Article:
Ginger, the plant, is that aromatic, pungent and spicy herb that adds a special zest to stir fries, cakes, meats and fruits and vegetables. Available year round, ginger is the underground stem, or rhizome of the ginger plant. Ginger as a medicine has been with us since ancient times. This hearty, tasty and versatile plant is a staple in many cuisines around the world.
Fresh ginger is relatively inexpensive and found in most produce sections. Ginger roots should have a smooth skin, emit a spicy aroma, be firm to the touch and feel heavy for their size. Avoid ginger that is wrinkled – the wrinkles indicate that the ginger has been on the shelf too long and could be bitter. Ginger does not need to be peeled, but if you do want to peel it, use a paring knife. You can keep it in the refrigerator for up to 2 weeks if left uncut.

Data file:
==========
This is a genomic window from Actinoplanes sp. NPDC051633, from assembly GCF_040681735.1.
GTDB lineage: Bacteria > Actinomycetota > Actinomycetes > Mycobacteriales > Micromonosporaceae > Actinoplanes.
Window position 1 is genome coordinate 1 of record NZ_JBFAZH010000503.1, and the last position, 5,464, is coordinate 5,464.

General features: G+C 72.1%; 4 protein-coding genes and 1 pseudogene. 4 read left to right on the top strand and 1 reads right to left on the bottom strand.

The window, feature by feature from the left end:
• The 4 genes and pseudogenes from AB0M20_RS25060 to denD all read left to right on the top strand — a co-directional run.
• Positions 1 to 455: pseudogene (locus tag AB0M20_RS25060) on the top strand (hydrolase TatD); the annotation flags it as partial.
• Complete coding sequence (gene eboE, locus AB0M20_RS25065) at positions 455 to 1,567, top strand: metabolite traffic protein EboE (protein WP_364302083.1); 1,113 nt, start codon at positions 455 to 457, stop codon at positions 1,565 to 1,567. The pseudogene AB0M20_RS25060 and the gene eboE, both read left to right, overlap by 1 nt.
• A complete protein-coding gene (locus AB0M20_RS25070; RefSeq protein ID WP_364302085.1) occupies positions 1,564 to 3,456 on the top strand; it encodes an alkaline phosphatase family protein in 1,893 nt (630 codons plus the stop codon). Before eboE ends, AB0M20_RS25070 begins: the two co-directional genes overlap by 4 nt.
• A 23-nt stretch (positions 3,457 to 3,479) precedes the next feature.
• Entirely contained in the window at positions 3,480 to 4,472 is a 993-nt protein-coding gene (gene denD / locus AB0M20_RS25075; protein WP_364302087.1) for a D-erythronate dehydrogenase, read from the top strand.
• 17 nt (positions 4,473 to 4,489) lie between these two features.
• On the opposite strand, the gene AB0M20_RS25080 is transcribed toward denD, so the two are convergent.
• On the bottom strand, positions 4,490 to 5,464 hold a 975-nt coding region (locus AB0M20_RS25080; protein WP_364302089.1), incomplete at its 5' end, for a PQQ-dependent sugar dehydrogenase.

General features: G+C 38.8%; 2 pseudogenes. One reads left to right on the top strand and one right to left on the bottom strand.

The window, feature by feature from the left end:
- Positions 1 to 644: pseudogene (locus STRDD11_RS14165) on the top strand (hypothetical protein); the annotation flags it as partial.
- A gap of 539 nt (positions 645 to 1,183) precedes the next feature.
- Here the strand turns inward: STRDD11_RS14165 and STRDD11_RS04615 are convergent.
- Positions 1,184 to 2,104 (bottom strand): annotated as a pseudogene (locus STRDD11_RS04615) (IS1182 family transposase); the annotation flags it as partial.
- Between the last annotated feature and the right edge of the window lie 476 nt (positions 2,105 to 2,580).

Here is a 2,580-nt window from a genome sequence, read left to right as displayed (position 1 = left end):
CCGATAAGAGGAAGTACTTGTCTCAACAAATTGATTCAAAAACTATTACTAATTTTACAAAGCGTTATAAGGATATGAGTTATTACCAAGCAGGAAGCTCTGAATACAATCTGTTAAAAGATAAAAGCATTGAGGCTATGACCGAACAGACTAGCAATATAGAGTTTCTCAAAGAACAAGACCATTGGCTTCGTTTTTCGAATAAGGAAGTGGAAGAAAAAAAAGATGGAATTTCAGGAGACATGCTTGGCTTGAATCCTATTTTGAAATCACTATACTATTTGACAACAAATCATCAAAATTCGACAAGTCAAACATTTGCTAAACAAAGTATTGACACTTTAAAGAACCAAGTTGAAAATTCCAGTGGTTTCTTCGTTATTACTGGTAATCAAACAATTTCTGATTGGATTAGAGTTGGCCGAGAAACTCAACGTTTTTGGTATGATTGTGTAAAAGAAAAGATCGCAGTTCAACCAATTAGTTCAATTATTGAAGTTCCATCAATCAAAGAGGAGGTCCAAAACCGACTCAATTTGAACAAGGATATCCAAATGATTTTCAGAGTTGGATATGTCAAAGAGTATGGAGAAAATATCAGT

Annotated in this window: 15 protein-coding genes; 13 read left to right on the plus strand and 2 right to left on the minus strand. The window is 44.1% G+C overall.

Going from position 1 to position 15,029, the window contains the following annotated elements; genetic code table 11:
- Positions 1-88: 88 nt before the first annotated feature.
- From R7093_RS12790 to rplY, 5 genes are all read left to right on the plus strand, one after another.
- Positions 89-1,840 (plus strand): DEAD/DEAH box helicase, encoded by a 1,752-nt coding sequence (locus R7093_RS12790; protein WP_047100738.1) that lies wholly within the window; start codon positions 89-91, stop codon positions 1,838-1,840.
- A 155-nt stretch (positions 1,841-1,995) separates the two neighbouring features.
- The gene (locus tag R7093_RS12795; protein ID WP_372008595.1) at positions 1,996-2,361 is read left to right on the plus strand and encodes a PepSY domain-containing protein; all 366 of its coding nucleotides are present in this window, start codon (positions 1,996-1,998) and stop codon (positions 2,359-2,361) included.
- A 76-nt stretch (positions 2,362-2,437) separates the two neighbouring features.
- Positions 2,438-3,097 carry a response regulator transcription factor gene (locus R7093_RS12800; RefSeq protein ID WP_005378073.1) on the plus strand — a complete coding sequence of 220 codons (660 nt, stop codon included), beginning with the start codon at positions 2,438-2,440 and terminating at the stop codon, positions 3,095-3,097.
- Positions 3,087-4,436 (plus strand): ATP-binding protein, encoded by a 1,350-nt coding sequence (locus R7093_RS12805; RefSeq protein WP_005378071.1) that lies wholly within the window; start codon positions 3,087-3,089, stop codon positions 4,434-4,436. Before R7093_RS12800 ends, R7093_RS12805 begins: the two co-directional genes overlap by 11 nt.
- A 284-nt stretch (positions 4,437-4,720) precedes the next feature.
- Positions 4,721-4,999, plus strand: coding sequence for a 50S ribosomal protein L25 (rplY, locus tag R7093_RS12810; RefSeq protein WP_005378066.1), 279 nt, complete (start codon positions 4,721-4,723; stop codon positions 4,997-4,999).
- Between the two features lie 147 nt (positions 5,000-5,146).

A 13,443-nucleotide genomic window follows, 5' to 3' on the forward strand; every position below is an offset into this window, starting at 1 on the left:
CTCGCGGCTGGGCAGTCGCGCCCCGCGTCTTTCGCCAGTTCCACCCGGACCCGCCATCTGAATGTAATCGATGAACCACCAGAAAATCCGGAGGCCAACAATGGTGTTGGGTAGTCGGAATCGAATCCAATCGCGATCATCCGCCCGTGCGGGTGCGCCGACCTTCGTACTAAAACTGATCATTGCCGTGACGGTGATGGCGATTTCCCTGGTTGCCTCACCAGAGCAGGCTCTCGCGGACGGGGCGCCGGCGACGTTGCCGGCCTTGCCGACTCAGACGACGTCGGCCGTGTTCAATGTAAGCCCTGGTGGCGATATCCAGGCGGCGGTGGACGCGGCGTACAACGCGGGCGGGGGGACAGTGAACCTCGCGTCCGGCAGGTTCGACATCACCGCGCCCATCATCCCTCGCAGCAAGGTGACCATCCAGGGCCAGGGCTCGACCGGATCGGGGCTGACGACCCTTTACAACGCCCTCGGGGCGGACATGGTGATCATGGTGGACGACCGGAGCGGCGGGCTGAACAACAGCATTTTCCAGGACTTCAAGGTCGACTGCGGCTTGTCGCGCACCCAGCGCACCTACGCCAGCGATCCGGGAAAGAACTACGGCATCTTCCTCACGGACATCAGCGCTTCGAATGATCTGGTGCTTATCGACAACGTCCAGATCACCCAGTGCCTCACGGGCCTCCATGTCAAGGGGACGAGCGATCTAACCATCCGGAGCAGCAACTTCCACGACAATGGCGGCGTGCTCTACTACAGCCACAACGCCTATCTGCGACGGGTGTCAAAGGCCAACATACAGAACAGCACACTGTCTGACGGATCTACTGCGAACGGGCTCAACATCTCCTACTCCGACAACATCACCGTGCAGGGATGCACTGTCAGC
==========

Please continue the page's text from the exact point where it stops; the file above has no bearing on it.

The flavor of ginger is magical in teas, delightful in cakes and amazing in stir fry. The level of the ginger’s intensity in a dish depends on when you add it to the cooking processes. When it’s added at the beginning the flavor will be subtle, add at the end, the flavor will be more intense.
The words of this author reflect his/her own opinions and do not necessarily represent the official position of the Orthodox Union.